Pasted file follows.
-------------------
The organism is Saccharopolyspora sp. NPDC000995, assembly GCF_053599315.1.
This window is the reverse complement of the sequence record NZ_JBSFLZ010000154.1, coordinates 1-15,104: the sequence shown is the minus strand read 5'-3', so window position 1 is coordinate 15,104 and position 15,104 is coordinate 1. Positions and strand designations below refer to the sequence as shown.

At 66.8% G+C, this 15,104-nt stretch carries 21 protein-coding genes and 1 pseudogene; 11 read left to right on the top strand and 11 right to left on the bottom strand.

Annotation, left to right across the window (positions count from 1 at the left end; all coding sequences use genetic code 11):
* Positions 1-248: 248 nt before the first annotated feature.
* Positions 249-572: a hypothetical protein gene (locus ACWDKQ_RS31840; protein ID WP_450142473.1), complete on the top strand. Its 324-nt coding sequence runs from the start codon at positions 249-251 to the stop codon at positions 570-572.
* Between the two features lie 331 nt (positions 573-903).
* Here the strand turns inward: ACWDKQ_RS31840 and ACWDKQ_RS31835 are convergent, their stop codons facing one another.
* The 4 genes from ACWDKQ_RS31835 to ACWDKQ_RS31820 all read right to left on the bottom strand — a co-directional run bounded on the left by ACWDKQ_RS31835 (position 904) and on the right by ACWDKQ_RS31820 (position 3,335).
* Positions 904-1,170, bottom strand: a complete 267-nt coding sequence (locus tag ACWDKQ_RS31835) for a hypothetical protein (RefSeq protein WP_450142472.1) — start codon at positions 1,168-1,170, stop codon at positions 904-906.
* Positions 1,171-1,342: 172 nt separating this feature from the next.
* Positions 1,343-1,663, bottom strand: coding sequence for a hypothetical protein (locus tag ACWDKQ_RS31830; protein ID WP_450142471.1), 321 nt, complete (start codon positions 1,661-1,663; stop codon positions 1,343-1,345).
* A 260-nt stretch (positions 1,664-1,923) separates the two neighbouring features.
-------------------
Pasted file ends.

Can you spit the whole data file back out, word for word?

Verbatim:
The organism is Saccharopolyspora sp. NPDC000995, assembly GCF_053599315.1.
This window is the reverse complement of the sequence record NZ_JBSFLZ010000154.1, coordinates 1-15,104: the sequence shown is the minus strand read 5'-3', so window position 1 is coordinate 15,104 and position 15,104 is coordinate 1. Positions and strand designations below refer to the sequence as shown.

At 66.8% G+C, this 15,104-nt stretch carries 21 protein-coding genes and 1 pseudogene; 11 read left to right on the top strand and 11 right to left on the bottom strand.

Annotation, left to right across the window (positions count from 1 at the left end; all coding sequences use genetic code 11):
* Positions 1-248: 248 nt before the first annotated feature.
* Positions 249-572: a hypothetical protein gene (locus ACWDKQ_RS31840; protein ID WP_450142473.1), complete on the top strand. Its 324-nt coding sequence runs from the start codon at positions 249-251 to the stop codon at positions 570-572.
* Between the two features lie 331 nt (positions 573-903).
* Here the strand turns inward: ACWDKQ_RS31840 and ACWDKQ_RS31835 are convergent, their stop codons facing one another.
* The 4 genes from ACWDKQ_RS31835 to ACWDKQ_RS31820 all read right to left on the bottom strand — a co-directional run bounded on the left by ACWDKQ_RS31835 (position 904) and on the right by ACWDKQ_RS31820 (position 3,335).
* Positions 904-1,170, bottom strand: a complete 267-nt coding sequence (locus tag ACWDKQ_RS31835) for a hypothetical protein (RefSeq protein WP_450142472.1) — start codon at positions 1,168-1,170, stop codon at positions 904-906.
* Positions 1,171-1,342: 172 nt separating this feature from the next.
* Positions 1,343-1,663, bottom strand: coding sequence for a hypothetical protein (locus tag ACWDKQ_RS31830; protein ID WP_450142471.1), 321 nt, complete (start codon positions 1,661-1,663; stop codon positions 1,343-1,345).
* A 260-nt stretch (positions 1,664-1,923) separates the two neighbouring features.